With support from the FTC, California becomes first state to enact pay-for-delay legislation

Congress passed the Hatch-Waxman Act (1984) to encourage and facilitate generic competition in the prescription drug market. When generic drugs enter the market, they provide a lower cost alternative to the brand, and there is typically rapid substitution in the marketplace over the more expensive brand version. As a result, brand companies have a vested interest in excluding generic competition from the market, with some brand companies taking extreme steps to protect lucrative drug monopolies, as discussed in greater detail here.

One prominent example of this conduct that has caught the attention of judges and legislators alike is pay-for-delay agreements. These agreements, also known as reverse payment settlements, refer to when a brand drug company settles a patent infringement claim with an alleged infringer by paying the potential competitor to stay off the market. The Supreme Court and the FTC have both emphasized that payments flowing in the “wrong” direction (from the plaintiff to the defendant) are suspect, signaling that the generic manufacturer is being compensated for agreeing not to compete with the brand company.[1]

Recognizing the severe consequences of this conduct for consumers, the Federal Trade Commission has taken a strong stance in prioritizing pay-for-delay agreements in recent years, opposing this “costly legal tactic that more and more branded drug manufacturers have been using to stifle competition from lower-cost generic medicine.”[2] One FTC study found that pay-for-delay deals cost consumers and taxpayers $3.5 billion in higher drug costs each year.[3] The FTC has brought numerous lawsuits to challenge these agreements as illegal and advocated for legislation to end reverse payment settlements.[4]

In response to growing local and national concern regarding reverse settlements, California recently became the first state to pass pay-for-delay legislation, with Governor Gavin Newsom signing Assembly Bill 824 into law in October 2019.[5] Under A.B. 824, a settlement agreement is presumptively anticompetitive where the brand drug company transfers “anything of value” to a generic drug company in exchange for an agreement to delay market entry of the competing drug. Consistent with several federal court decisions applying Actavis, the reverse payment does not need to be in cash form, with A.B. 824’s “anything of value” term explicitly including non-cash value transfers such as an exclusive license or a promise that the brand company will not launch an authorized generic. Echoing the Supreme Court’s reasoning in Actavis, A.B. 824 provides an exception if the procompetitive benefits of an agreement outweigh its anticompetitive effects. The Bill imposes substantial monetary penalties, with each party that violates A.B. 824 responsible for a civil penalty of up to three times the value of the settlement or a minimum fine of $20 million, whichever is greater.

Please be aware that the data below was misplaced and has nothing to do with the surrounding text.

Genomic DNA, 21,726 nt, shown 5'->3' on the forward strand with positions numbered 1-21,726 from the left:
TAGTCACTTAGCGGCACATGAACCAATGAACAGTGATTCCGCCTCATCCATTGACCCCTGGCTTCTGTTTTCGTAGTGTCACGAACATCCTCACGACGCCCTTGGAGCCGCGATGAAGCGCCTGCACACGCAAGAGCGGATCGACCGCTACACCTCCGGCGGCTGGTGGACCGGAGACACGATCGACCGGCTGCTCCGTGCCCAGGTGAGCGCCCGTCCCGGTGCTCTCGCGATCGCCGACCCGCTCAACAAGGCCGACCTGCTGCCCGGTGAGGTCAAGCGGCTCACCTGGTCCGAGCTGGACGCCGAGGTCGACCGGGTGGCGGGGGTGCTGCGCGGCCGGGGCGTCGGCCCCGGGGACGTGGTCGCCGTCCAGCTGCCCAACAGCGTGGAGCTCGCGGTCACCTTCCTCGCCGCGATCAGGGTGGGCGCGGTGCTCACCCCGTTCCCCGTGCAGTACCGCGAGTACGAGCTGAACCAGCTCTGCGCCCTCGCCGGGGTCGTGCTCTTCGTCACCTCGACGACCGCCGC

Commenting proudly on the legislation, Governor Newsom said, “Competition in the pharmaceutical industry helps lower prices for Californians who rely on life-saving treatments. California will use our market power and our moral power to take on big drug companies and prevent them from keeping affordable generic drugs out of the hands of people who need them.”[6]

In essentially codifying Actavis and its progeny, California’s pay-for-delay legislation changes the landscape in California for this type of anticompetitive conduct. Now, potential violators are not only susceptible to civil liability from private parties, but also may face increased risk of being targeted by the California Attorney General in a civil action to collect the monetary penalties described above. Time will tell if other states follow suit in enacting strong legislation to protect consumers and reduce the skyrocketing costs of crucial medications.


[1] See FTC v. Actavis, 570 U.S. 136 (2013) and https://www.hausfeld.com/news-press/the-federal-trade-commission-slams-impax-endo-reverse-payment-settlement (discussing In re Impax Labs., Inc., No. 9373, 2019 WL 1552939 (F.T.C. Mar. 28, 2019)).

[2] FTC, Pay-For-Delay: When Drug Companies Agree Not to Compete, https://www.ftc.gov/news-events/media-resources/mergers-competition/pay-delay.

[3] Id.

[4] Id. (“Since 2001, the FTC has filed a number of lawsuits to stop these deals, and it supports legislation to end such ‘pay-for-delay’ settlements.”).

[5] Office of Governor Gavin Newsom, Governor Gavin Newsom Signs Legislation Banning “Pay for Delay” to Fight Runaway Prescription Drug Costs, https://www.gov.ca.gov/2019/10/07/governor-gavin-newsom-signs-legislation-banning-pay-for-delay-to-fight-runaway-prescription-drug-costs/

[6] Id.

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